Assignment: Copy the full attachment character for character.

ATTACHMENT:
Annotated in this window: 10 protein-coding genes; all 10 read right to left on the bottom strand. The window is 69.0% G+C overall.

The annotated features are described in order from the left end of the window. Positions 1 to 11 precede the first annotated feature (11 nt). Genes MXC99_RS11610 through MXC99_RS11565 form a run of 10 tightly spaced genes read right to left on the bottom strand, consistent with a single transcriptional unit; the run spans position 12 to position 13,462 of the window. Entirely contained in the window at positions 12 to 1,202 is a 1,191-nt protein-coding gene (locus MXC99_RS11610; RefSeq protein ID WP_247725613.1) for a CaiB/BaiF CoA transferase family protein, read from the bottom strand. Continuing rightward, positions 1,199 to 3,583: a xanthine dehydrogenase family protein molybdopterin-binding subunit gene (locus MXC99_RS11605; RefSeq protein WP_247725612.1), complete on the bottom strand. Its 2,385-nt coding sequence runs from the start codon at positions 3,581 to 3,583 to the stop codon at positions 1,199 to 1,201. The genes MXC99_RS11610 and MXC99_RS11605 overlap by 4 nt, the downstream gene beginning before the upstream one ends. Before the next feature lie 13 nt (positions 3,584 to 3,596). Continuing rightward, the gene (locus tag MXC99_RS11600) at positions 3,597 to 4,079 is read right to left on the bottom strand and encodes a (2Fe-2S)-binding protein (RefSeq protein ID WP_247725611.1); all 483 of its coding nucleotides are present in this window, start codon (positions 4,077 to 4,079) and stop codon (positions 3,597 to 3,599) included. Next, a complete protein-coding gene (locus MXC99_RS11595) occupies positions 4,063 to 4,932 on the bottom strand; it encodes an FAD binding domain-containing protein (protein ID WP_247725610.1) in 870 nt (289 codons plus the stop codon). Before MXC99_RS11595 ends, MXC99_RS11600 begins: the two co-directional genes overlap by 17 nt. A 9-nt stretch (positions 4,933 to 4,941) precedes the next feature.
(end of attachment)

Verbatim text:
Annotated in this window: 10 protein-coding genes; all 10 read right to left on the bottom strand. The window is 69.0% G+C overall.

The annotated features are described in order from the left end of the window. Positions 1 to 11 precede the first annotated feature (11 nt). Genes MXC99_RS11610 through MXC99_RS11565 form a run of 10 tightly spaced genes read right to left on the bottom strand, consistent with a single transcriptional unit; the run spans position 12 to position 13,462 of the window. Entirely contained in the window at positions 12 to 1,202 is a 1,191-nt protein-coding gene (locus MXC99_RS11610; RefSeq protein ID WP_247725613.1) for a CaiB/BaiF CoA transferase family protein, read from the bottom strand. Continuing rightward, positions 1,199 to 3,583: a xanthine dehydrogenase family protein molybdopterin-binding subunit gene (locus MXC99_RS11605; RefSeq protein WP_247725612.1), complete on the bottom strand. Its 2,385-nt coding sequence runs from the start codon at positions 3,581 to 3,583 to the stop codon at positions 1,199 to 1,201. The genes MXC99_RS11610 and MXC99_RS11605 overlap by 4 nt, the downstream gene beginning before the upstream one ends. Before the next feature lie 13 nt (positions 3,584 to 3,596). Continuing rightward, the gene (locus tag MXC99_RS11600) at positions 3,597 to 4,079 is read right to left on the bottom strand and encodes a (2Fe-2S)-binding protein (RefSeq protein ID WP_247725611.1); all 483 of its coding nucleotides are present in this window, start codon (positions 4,077 to 4,079) and stop codon (positions 3,597 to 3,599) included. Next, a complete protein-coding gene (locus MXC99_RS11595) occupies positions 4,063 to 4,932 on the bottom strand; it encodes an FAD binding domain-containing protein (protein ID WP_247725610.1) in 870 nt (289 codons plus the stop codon). Before MXC99_RS11595 ends, MXC99_RS11600 begins: the two co-directional genes overlap by 17 nt. A 9-nt stretch (positions 4,933 to 4,941) precedes the next feature.